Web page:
American Chemical Society videos focus on DOE quest for new energy sources

WASHINGTON, May 23, 2011 — Two new American Chemical Society (ACS) videos illustrate how the U. S. Department of Energy (DOE) Energy Frontier Research Centers are speeding the development of critically-needed new sources of energy by linking top scientists in multiple disciplines.

The ACS Voices of Research videos feature scientists from the University of Virginia and the University of Maryland explaining their current efforts and describing how the DOE Energy Frontier Research Centers (EFRCs) are helping.

In one episode, Brent Gunnoe, Ph.D., and colleagues at the DOE Center for Catalytic Hydrocarbon Functionalization (CCHF) at the University of Virginia are pioneering ways to transform methane, a key component of natural gas, into new fuel sources. “It’s the diverse expertise that allows this science to move forward in a rapid fashion, in a more creative fashion than would be possible without EFRC funding,” Gunnoe explains. He notes that 40 researchers from 10 institutions took part in his project.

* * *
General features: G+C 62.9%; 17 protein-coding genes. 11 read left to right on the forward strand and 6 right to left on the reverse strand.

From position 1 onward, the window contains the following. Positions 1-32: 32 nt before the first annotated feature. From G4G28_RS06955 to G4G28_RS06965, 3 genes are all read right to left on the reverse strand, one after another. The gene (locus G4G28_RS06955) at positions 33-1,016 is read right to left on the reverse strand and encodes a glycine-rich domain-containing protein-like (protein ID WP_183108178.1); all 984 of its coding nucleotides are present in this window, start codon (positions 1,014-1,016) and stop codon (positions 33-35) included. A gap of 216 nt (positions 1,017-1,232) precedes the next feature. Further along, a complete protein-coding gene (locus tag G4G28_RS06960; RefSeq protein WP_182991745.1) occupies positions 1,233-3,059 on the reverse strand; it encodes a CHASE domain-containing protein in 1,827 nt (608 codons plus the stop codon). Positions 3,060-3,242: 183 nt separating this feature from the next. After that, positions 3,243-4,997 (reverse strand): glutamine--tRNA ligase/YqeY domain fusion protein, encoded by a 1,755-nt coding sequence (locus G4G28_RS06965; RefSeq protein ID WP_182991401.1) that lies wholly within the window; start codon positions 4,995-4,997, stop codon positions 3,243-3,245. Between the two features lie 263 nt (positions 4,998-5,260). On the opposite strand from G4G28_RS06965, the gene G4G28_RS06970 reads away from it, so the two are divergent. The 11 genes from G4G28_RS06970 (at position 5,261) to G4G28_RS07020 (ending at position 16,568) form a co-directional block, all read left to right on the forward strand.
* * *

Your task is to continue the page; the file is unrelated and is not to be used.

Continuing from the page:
In another video, Gary Rubloff, Ph.D., and colleagues at the University of Maryland Nanostructures of Electrical Energy Storage (NEES) EFRC, explains how they use nanotechnology to develop batteries and other devices that store more energy. Eighteen scientists from six institutions worked on the project. “If we didn’t have the DOE Energy Frontier Research Center as the basis for financial support and, perhaps more importantly, intellectual support, we wouldn’t be able to bring these ideas together,” Rubloff says.

ACS developed Voices of Research to enable individual researchers to explain their work on today’s most cutting-edge scientific challenges, and to show how it has the potential for improving lives today and for future generations. The ACS Office of Public Affairs produces the series.